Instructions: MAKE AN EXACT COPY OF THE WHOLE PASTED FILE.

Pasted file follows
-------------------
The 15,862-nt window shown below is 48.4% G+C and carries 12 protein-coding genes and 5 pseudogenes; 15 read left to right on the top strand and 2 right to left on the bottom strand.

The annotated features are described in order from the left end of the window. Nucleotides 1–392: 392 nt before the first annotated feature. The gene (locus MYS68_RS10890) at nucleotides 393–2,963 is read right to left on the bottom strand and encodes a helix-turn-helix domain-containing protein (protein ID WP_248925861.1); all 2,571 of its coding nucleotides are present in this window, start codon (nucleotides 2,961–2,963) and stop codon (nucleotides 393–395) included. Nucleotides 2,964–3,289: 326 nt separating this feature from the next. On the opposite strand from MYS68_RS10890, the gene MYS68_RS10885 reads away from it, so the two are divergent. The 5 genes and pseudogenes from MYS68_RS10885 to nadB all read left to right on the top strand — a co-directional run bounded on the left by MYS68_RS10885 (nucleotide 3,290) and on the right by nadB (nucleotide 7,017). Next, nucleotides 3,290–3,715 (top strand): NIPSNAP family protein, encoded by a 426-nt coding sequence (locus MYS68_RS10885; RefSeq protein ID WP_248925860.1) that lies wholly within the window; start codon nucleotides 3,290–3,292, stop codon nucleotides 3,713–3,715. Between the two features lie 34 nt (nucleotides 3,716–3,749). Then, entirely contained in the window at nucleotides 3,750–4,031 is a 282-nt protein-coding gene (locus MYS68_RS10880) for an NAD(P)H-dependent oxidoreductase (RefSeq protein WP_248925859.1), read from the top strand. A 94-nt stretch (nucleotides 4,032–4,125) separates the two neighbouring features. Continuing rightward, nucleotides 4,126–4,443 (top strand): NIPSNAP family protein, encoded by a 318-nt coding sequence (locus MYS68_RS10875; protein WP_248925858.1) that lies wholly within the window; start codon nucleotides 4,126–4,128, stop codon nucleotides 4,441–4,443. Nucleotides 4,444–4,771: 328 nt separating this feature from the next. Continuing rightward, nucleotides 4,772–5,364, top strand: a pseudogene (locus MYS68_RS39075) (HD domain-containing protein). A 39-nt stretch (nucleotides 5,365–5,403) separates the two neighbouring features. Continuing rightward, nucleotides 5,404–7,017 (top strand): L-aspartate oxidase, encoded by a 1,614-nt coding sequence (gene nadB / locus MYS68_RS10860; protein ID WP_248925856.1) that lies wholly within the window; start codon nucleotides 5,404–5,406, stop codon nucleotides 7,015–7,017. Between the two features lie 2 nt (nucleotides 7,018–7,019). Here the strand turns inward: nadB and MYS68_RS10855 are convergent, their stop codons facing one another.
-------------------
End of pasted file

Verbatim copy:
The 15,862-nt window shown below is 48.4% G+C and carries 12 protein-coding genes and 5 pseudogenes; 15 read left to right on the top strand and 2 right to left on the bottom strand.

The annotated features are described in order from the left end of the window. Nucleotides 1–392: 392 nt before the first annotated feature. The gene (locus MYS68_RS10890) at nucleotides 393–2,963 is read right to left on the bottom strand and encodes a helix-turn-helix domain-containing protein (protein ID WP_248925861.1); all 2,571 of its coding nucleotides are present in this window, start codon (nucleotides 2,961–2,963) and stop codon (nucleotides 393–395) included. Nucleotides 2,964–3,289: 326 nt separating this feature from the next. On the opposite strand from MYS68_RS10890, the gene MYS68_RS10885 reads away from it, so the two are divergent. The 5 genes and pseudogenes from MYS68_RS10885 to nadB all read left to right on the top strand — a co-directional run bounded on the left by MYS68_RS10885 (nucleotide 3,290) and on the right by nadB (nucleotide 7,017). Next, nucleotides 3,290–3,715 (top strand): NIPSNAP family protein, encoded by a 426-nt coding sequence (locus MYS68_RS10885; RefSeq protein ID WP_248925860.1) that lies wholly within the window; start codon nucleotides 3,290–3,292, stop codon nucleotides 3,713–3,715. Between the two features lie 34 nt (nucleotides 3,716–3,749). Then, entirely contained in the window at nucleotides 3,750–4,031 is a 282-nt protein-coding gene (locus MYS68_RS10880) for an NAD(P)H-dependent oxidoreductase (RefSeq protein WP_248925859.1), read from the top strand. A 94-nt stretch (nucleotides 4,032–4,125) separates the two neighbouring features. Continuing rightward, nucleotides 4,126–4,443 (top strand): NIPSNAP family protein, encoded by a 318-nt coding sequence (locus MYS68_RS10875; protein WP_248925858.1) that lies wholly within the window; start codon nucleotides 4,126–4,128, stop codon nucleotides 4,441–4,443. Nucleotides 4,444–4,771: 328 nt separating this feature from the next. Continuing rightward, nucleotides 4,772–5,364, top strand: a pseudogene (locus MYS68_RS39075) (HD domain-containing protein). A 39-nt stretch (nucleotides 5,365–5,403) separates the two neighbouring features. Continuing rightward, nucleotides 5,404–7,017 (top strand): L-aspartate oxidase, encoded by a 1,614-nt coding sequence (gene nadB / locus MYS68_RS10860; protein ID WP_248925856.1) that lies wholly within the window; start codon nucleotides 5,404–5,406, stop codon nucleotides 7,015–7,017. Between the two features lie 2 nt (nucleotides 7,018–7,019). Here the strand turns inward: nadB and MYS68_RS10855 are convergent, their stop codons facing one another.